Jean Marie Gunner

Jean Marie Gunner
We are all basically good.

Friday, December 7, 2012

The Moon and Jupiter -- Our Little Spot on Earth Can Make a Big Difference


“The inconceivable wish to help all sentient beings always begins with oneself.  Our own experience is the only thing we have to share.  The inability to measure up to our own standards is decidedly humbling.  It allows us to empathize with other people’s difficulties and mistakes.”

Pema Chödrön, NO TIME TO LOSE, A Timely Guide to the Way of Bodhisattva

 

Last weekend was full of wonderful moments to come alive, to be myself, to offer gratefulness for my good life.  Perhaps I just noticed the workings of the way of the world around me; perhaps I was just a tiny bit more awake.  Whatever it was, I am glad I noticed my world, the people, the happenings and all the being in my world.  I was not only more peaceful and content, I was actually joyful, a genuine happiness not predicated on changing my life circumstances, just direct and present joy from being with what is offered in each moment. 

The weekend started out by simply paying attention to my world, that is, to the way my body feels in the world.  This means being with what is and what our senses are showing us.  Now let’s start with the eyes.  My eyes caught sight of the moon this past week, a big, gigantic, round, full luminous body so near to us in the sky that I felt ready to reach my human hand out to caress it and feel its smooth marble coolness.  As I was cleaning up dinner dishes, the moon whispered into my ears, “Look at me rising through the trees and call that son of your to come see me.”  I shut off all the lights in the kitchen and called Aidan, my youngest to also enjoy the display.  He willingly came and looked upon our celestial neighbor with a rather blasé casual glance, as if to say, “Yeah, I know, she is there always orbiting about us.  And, oh by the way, you see that giant star at ten o’clock, that’s Mr. Jupiter so loud in the sky and oh, so far away despite his brilliance.”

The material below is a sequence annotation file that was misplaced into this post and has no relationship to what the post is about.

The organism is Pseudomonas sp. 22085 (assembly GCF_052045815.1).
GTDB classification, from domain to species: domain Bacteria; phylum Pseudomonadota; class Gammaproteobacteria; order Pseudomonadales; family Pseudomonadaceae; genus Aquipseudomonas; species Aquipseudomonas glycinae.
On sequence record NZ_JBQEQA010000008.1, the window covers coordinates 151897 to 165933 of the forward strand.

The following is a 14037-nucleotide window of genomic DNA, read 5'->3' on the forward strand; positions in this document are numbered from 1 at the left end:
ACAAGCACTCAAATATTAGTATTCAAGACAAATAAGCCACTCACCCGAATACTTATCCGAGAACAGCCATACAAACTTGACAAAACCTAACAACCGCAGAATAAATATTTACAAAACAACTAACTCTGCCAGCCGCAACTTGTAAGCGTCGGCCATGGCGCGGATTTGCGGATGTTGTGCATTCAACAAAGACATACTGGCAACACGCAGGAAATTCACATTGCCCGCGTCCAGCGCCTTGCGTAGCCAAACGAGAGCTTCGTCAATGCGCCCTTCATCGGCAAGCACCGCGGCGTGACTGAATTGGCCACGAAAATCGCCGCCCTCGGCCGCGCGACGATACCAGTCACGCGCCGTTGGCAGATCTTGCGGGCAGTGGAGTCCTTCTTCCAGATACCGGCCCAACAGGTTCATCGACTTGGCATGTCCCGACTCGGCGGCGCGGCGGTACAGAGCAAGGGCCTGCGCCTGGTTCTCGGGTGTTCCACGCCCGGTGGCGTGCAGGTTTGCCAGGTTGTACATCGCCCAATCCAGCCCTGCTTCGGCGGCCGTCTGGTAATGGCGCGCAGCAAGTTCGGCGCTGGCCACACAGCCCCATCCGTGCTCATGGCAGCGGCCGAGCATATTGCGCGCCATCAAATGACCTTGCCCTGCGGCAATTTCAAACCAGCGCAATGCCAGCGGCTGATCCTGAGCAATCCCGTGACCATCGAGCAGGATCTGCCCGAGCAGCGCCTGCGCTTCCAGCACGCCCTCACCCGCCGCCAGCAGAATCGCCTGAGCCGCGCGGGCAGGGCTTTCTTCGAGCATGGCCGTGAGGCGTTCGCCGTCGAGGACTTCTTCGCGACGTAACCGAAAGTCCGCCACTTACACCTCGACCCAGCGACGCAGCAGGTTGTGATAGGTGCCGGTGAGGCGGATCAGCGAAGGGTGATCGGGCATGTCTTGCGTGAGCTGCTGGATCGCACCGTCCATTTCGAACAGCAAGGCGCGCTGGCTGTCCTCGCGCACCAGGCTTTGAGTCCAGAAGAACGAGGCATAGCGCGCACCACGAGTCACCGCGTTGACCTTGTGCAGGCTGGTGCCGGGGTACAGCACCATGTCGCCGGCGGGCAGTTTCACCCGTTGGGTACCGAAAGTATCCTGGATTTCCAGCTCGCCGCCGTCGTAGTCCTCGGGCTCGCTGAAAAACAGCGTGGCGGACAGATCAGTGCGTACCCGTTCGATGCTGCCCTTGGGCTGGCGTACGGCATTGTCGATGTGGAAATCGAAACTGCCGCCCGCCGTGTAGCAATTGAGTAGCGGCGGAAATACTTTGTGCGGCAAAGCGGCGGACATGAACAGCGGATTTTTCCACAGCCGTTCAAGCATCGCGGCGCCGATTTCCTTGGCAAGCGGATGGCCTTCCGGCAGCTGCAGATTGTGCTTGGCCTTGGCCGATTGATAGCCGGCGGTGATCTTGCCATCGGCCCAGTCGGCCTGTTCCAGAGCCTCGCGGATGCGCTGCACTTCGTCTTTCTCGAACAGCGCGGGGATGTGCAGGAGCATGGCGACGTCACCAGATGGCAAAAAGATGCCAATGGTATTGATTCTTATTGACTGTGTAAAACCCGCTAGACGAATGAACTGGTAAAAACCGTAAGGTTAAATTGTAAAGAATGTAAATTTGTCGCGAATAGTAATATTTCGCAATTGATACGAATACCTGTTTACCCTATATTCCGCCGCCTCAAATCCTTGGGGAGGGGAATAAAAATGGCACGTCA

As I was driving to a dinner business meeting the day before, which was a day punctuated by emotional upheaval, I also witnessed the moonrise and realized that despite the illusion of difference, we are all seeing the same moon in the sky, from our own spot on the earth.  It gave me some reference point, some shared connection, some unity despite my trepidation and feelings of trembling as I wade through this world, our shared world, remembering we all stumble at times, we all struggle and we all feel sadness, and to keep in mind that these feelings pass, they are fleeting like the weather.  Look at that celestial neighbor and know that we see the same through different eyes, on our own wee little dot on motherearth.